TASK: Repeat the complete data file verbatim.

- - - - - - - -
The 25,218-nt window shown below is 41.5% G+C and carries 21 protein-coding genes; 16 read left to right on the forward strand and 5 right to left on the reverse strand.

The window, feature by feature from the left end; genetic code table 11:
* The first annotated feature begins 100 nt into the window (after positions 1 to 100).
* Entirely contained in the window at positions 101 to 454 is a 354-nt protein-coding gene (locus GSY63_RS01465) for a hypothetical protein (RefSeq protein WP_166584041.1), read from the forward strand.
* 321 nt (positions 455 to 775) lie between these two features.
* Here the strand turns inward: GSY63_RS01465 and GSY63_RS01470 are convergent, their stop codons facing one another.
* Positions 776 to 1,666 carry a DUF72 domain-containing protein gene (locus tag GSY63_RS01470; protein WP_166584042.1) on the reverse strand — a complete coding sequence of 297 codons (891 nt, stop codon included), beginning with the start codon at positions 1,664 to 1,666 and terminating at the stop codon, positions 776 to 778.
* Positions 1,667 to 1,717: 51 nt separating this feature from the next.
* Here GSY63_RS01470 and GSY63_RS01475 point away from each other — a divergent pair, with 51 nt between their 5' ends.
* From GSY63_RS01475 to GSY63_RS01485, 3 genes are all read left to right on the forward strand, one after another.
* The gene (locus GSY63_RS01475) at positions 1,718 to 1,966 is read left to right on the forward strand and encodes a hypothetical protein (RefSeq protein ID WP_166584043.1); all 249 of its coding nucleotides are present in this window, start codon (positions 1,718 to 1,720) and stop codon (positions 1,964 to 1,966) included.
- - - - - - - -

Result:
The 25,218-nt window shown below is 41.5% G+C and carries 21 protein-coding genes; 16 read left to right on the forward strand and 5 right to left on the reverse strand.

The window, feature by feature from the left end; genetic code table 11:
* The first annotated feature begins 100 nt into the window (after positions 1 to 100).
* Entirely contained in the window at positions 101 to 454 is a 354-nt protein-coding gene (locus GSY63_RS01465) for a hypothetical protein (RefSeq protein WP_166584041.1), read from the forward strand.
* 321 nt (positions 455 to 775) lie between these two features.
* Here the strand turns inward: GSY63_RS01465 and GSY63_RS01470 are convergent, their stop codons facing one another.
* Positions 776 to 1,666 carry a DUF72 domain-containing protein gene (locus tag GSY63_RS01470; protein WP_166584042.1) on the reverse strand — a complete coding sequence of 297 codons (891 nt, stop codon included), beginning with the start codon at positions 1,664 to 1,666 and terminating at the stop codon, positions 776 to 778.
* Positions 1,667 to 1,717: 51 nt separating this feature from the next.
* Here GSY63_RS01470 and GSY63_RS01475 point away from each other — a divergent pair, with 51 nt between their 5' ends.
* From GSY63_RS01475 to GSY63_RS01485, 3 genes are all read left to right on the forward strand, one after another.
* The gene (locus GSY63_RS01475) at positions 1,718 to 1,966 is read left to right on the forward strand and encodes a hypothetical protein (RefSeq protein ID WP_166584043.1); all 249 of its coding nucleotides are present in this window, start codon (positions 1,718 to 1,720) and stop codon (positions 1,964 to 1,966) included.